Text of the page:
At the graduation event, students presented their final projects — a full-stack website or application incorporating responsive design — to their instructors, classmates and potential employers, including representatives from Sprint, DataSource, LaborChart and GreenFoot Technologies. Projects ranged from local nonprofit resources and innovative solutions for real-world problems to online games and recreational applications.
Boot Camp graduate John McGrew was part of a team that created a food-and-wine-pairing app, which the group is preparing to pitch to local restaurants. Coming in with only a little coding experience, McGrew said he has diversified and strengthened his technical abilities.
McGrew’s teammate, Ben Sojka, came to the Boot Camp after leaving law school to explore his passion for coding.
“I needed to pursue it because that’s what’s going to sustain me long term, doing something I’m passionate about,” Sojka said. “KU was the (program) locally that I felt was going to prepare me for a job as quickly as possible, which was a big draw.”
In the last month of his experience, Sojka moved to Austin, Texas, and continued to work on the project with his team remotely, which he says has given him valuable professional experience.
“It was interesting working as a remote developer, because there are a lot of jobs that function that way,” Sojka said. “It was unique that I got to finish remotely. KU accommodated me, so that was awesome.”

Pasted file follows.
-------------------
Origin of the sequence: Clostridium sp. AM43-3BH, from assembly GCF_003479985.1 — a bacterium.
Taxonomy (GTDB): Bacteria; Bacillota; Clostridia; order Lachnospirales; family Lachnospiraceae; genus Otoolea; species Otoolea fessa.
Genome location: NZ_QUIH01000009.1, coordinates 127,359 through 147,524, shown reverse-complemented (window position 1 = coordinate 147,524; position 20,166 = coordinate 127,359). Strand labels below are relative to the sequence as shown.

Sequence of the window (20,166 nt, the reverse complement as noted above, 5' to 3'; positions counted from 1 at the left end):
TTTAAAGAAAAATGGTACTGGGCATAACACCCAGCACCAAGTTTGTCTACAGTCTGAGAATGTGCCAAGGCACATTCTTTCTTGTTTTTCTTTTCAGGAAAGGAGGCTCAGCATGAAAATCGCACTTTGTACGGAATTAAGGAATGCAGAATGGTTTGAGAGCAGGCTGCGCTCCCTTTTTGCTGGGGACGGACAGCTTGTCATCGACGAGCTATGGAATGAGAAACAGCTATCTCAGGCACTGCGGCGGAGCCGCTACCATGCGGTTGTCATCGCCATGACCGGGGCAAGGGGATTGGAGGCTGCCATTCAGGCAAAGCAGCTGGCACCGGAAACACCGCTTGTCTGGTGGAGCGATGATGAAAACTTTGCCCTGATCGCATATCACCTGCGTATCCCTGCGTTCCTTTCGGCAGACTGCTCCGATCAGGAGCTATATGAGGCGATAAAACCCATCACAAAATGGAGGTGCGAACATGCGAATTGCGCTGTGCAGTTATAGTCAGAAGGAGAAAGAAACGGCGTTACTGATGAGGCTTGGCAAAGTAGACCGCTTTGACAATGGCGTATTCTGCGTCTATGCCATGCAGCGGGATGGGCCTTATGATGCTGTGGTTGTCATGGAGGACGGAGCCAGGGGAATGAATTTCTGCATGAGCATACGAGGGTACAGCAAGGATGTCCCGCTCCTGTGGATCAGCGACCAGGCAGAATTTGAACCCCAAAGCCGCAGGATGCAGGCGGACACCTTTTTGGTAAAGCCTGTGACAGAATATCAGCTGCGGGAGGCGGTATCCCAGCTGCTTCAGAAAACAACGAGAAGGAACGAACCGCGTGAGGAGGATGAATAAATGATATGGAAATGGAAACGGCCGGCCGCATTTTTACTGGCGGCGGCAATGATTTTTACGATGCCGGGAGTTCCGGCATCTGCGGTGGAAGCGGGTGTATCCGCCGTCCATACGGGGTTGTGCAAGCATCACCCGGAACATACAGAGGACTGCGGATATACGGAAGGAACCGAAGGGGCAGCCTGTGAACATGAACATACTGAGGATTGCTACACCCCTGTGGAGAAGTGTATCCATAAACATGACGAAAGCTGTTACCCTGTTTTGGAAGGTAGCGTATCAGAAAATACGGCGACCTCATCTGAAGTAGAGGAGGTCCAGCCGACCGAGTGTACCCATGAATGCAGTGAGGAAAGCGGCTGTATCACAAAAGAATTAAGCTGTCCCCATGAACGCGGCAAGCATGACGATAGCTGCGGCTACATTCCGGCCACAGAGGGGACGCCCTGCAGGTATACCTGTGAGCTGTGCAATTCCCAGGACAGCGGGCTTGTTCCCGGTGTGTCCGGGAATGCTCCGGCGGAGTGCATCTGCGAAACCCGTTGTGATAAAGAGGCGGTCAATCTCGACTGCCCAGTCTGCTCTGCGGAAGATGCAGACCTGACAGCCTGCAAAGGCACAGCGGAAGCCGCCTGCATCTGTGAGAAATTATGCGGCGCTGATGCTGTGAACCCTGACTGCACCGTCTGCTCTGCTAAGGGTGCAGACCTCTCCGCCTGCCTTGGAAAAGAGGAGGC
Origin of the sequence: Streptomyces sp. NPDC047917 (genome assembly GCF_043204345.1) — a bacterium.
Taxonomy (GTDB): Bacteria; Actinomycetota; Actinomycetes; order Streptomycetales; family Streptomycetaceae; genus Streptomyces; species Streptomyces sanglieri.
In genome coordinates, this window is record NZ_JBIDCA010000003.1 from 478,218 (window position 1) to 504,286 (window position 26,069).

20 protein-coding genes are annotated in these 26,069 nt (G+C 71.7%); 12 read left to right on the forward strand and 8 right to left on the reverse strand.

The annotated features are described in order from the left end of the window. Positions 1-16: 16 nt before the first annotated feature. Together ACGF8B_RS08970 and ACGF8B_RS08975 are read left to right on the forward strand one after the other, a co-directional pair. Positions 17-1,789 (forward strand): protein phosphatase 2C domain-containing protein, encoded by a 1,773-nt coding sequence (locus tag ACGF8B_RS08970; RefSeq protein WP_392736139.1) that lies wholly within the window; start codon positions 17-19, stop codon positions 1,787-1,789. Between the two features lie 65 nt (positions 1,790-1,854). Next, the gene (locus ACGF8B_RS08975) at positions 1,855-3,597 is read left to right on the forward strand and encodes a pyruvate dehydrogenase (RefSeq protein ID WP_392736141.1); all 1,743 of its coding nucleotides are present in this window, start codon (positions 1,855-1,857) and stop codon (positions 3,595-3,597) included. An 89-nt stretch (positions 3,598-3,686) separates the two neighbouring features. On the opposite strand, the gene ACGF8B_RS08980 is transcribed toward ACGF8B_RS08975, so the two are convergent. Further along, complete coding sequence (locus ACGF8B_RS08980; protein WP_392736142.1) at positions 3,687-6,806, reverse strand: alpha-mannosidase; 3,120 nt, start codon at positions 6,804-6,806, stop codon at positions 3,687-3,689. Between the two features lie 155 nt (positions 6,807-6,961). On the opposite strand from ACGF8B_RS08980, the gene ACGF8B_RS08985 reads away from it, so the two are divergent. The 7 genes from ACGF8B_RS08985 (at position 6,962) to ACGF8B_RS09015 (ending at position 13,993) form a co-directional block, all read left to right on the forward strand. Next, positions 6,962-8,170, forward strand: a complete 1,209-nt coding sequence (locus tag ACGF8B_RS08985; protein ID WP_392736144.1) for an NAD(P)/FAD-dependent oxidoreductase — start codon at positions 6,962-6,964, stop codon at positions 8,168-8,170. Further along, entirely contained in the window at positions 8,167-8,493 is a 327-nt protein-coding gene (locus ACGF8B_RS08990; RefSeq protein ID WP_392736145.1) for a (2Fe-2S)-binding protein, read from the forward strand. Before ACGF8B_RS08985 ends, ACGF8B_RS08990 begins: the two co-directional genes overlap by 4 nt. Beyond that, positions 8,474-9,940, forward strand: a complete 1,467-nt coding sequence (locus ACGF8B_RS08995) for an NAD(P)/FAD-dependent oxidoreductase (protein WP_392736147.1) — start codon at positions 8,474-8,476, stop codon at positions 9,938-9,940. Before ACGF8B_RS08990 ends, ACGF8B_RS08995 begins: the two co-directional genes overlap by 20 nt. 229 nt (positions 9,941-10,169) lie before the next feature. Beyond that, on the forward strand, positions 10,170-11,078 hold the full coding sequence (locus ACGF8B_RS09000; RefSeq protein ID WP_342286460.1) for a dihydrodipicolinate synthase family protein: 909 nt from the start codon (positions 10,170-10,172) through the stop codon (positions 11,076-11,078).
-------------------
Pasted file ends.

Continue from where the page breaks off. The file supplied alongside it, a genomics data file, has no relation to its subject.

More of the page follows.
Members of the KU Coding Boot Camp’s graduating class reflected a range of skill levels, experience and age groups. One student, Charles Simpson, originally graduated from Pittsburg State University in 1989. After a career working in programming and technical support, he says he returned to update his skills. “The world’s different. When I was a programmer, we didn’t have Windows … the stuff I did back then is different than it is today,” Simpson said. “This has really changed my skill level and brought me back in to the 21st century.”
David Cook, KU Edwards Campus vice chancellor, said the KU Coding Boot Camp program fits with the campus mission to meet the needs of Kansas City’s business community and students looking to take the next step in their professional journey.
“This program provides yet another avenue for individuals wanting to change their lives in some important way, whether that’s a career change, advancing in their current career or just learning more about a particular skill set,” Cook said. “The curriculum not only covers in-demand skills, it also provides career-planning assistance to help match graduates with job opportunities. We want to support students in achieving the highest outcomes. That’s what this whole campus is about.”
The second KU Coding Boot Camp cohort is well underway, and the next begins Jan. 9. KU Edwards Campus and Trilogy also offer a Data Analytics Boot Camp. For more information about both boot camps or to apply, visit bootcamp.ku.edu or call 913-439-1919.
About the KU Edwards Campus
The KU Edwards Campus at 127th Street and Quivira Road in Overland Park brings the high-quality academic, professional and continuing education programs as well as research and public-service benefits of KU to the Greater Kansas City community in order to serve the workforce, economic and community development needs of the region.
About Trilogy Education Services
Trilogy Education Services is the Continuing Education Program Manager (CEPM) that creates and manages skills-based training programs for more than 20 of the world’s leading universities. Universities leverage Trilogy’s platform, services and national community of instructors and employers to prepare learners for careers in the digital economy. Learn more at www.trilogyed.com.
Photos: The first cohort of the KU Coding Boot Camp celebrates its graduation Dec. 9 at the KU Edwards Campus. At right: David Cook, KU Edwards Campus vice chancellor, distributes certificates to the graduates.